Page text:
“We shouldn’t try to shape society to prepare it for climate change with bans and coercion. We have to find smarter solutions,” said Angelika Niebler a German centre-right lawmaker from the European People’s Party (EPP).
“It goes without saying that the building sector needs to do its share to enable us to reach our climate targets […] The question isn’t whether we should decarbonise our building stock, but how we should do it,” she added.
Niebler also questioned whether the EPBD is necessary, given there is already legislation looking at boosting energy efficiency, including a carbon price for the heating of buildings and the newly agreed energy efficiency directive.
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However, the EPP’s Kelly said the legislation already agreed is “not enough or technically feasible” to reach Europe’s 2030 and 2050 climate goals to ensure action in the building sector.
Other MEPs worried about the burden that it would put on EU countries and citizens.
“For new buildings, the new energy efficiency requirements until 2030 are impossible to accept. If you take a look at the average building stock, without taking into account different buildings, this could be acceptable,” said the Finnish centrist, Marui Pekkarinen.
“There are differences between countries,” he added. In some countries, Pekkarinen said, “the proposal goes too high”, citing Finland as an example, where heating is largely decarbonised.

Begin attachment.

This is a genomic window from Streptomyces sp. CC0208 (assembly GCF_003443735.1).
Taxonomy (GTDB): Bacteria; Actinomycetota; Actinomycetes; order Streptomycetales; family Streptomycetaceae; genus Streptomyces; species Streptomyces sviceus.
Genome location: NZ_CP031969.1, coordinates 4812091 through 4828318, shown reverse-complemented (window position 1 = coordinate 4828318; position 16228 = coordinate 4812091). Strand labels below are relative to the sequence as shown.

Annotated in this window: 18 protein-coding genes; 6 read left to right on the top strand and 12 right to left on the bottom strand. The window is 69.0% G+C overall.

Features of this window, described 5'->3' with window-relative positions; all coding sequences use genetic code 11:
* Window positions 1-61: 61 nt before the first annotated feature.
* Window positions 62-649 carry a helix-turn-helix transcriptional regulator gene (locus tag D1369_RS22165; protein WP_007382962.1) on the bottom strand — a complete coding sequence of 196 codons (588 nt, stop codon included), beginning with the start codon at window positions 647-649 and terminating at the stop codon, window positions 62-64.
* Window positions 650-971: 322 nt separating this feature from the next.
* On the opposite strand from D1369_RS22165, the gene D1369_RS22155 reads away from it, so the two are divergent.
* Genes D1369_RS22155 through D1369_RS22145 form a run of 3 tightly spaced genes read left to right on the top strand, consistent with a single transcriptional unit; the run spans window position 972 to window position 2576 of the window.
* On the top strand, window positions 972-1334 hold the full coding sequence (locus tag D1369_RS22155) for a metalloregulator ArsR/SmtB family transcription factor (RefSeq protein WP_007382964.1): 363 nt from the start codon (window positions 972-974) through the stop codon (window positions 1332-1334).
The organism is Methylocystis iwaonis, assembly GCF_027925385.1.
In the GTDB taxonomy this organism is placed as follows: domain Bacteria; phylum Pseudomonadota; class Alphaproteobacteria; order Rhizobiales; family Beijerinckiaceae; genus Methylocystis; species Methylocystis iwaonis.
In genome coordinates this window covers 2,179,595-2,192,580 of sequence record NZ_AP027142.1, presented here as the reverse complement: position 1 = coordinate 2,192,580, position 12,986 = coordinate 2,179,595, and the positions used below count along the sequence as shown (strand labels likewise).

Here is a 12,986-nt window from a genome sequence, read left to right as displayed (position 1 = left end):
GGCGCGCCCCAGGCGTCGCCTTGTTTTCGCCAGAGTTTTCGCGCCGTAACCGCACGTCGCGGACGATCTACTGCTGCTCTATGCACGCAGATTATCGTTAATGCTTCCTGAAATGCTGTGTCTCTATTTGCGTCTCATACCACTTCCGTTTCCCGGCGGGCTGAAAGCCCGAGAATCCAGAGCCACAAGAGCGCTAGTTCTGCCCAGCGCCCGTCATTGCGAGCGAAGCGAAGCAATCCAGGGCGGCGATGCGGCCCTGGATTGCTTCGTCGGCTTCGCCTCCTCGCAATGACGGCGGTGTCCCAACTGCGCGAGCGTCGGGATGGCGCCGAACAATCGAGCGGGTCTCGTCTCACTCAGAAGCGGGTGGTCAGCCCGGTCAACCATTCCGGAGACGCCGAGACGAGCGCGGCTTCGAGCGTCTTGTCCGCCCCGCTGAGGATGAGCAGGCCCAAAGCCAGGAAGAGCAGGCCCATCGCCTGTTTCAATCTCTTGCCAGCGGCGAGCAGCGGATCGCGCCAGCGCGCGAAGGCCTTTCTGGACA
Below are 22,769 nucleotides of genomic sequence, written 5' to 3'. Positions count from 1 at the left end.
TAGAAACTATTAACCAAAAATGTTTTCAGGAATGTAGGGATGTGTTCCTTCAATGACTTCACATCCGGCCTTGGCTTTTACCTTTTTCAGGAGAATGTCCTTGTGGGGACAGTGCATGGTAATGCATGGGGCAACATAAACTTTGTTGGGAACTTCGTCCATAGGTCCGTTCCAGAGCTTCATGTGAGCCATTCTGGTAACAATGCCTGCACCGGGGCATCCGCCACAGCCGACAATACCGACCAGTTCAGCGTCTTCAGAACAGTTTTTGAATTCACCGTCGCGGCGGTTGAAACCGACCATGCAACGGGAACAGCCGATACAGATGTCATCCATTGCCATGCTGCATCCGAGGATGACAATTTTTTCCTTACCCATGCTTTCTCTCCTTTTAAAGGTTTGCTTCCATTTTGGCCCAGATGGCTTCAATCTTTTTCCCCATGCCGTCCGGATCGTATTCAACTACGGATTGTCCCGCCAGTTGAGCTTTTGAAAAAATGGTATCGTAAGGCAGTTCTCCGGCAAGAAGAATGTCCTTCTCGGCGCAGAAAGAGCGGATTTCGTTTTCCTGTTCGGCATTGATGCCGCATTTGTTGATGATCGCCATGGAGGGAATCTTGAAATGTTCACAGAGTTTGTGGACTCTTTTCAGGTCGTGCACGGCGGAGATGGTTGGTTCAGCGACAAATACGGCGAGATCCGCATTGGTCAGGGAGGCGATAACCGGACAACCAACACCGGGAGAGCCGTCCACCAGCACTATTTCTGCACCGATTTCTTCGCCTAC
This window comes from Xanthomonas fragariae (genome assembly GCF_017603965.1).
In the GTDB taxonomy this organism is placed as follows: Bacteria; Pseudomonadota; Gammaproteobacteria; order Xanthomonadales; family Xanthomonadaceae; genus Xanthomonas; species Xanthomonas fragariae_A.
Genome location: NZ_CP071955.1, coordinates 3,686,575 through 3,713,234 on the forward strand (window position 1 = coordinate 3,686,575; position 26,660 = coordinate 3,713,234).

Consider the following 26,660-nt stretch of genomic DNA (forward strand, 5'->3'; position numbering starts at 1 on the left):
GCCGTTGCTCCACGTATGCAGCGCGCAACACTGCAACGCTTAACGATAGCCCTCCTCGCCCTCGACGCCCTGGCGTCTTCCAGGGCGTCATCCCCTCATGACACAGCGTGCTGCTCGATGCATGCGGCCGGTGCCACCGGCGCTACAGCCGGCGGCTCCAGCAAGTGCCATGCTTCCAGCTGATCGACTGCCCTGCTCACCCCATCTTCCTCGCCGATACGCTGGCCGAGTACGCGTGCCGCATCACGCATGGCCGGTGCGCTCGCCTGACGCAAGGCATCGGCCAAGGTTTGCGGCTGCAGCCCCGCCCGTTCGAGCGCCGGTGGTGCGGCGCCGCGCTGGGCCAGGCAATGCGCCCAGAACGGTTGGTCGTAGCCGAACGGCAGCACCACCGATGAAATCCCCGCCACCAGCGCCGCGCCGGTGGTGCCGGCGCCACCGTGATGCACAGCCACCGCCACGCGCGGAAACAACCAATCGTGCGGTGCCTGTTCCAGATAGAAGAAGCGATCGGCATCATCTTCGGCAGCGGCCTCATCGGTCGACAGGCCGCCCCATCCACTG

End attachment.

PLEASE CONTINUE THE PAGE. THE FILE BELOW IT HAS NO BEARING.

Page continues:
Meanwhile, the buildings directive negotiator on behalf of the nationalist European Conservatives and Reformers (ECR) criticised the paperwork and administrative burden that he said would be caused by the draft.
“It does not consider citizens and member states as partners, rather as children, which should be forced to a dramatically green approach,” he said.
Money was also an issue for the ECR in supporting it, with one Polish lawmaker from the group questioning the Greens over funding.
In response, Green MEP Bas Eickhout pointed to money available under the recovery fund, and highlighted that the Parliamentary report asks for money to be set aside for renovation in the next seven-year budget.
“There is a lot of European money that is available and that will deliver on climate, lower energy bills, jobs, and less dependency on Russia. You should be in favour of that. That you can’t access European money, that’s your problem that you need to solve first,” he said.
The fact the European Parliament managed to pass its draft despite some uneasiness within groups gives it a stronger position going into negotiations with EU countries. “Now on to trilogues,” Cuffe said.
“We, the Parliament negotiators, are determined to protect the achievements we have made so far,” the Irishman stressed.
However, it is likely to be an uphill battle for Parliamentary negotiators against EU countries, where a large coalition of at least 16 countries strictly opposes mandatory renovations for individual buildings.
Speaking after the vote in Strasbourg, Italy’s Energy Minister Gilberto Pichetto said: “The Directive approved in the European Parliament is disappointing for Italy. As we have done so far, we will continue to fight to defend the national interest.”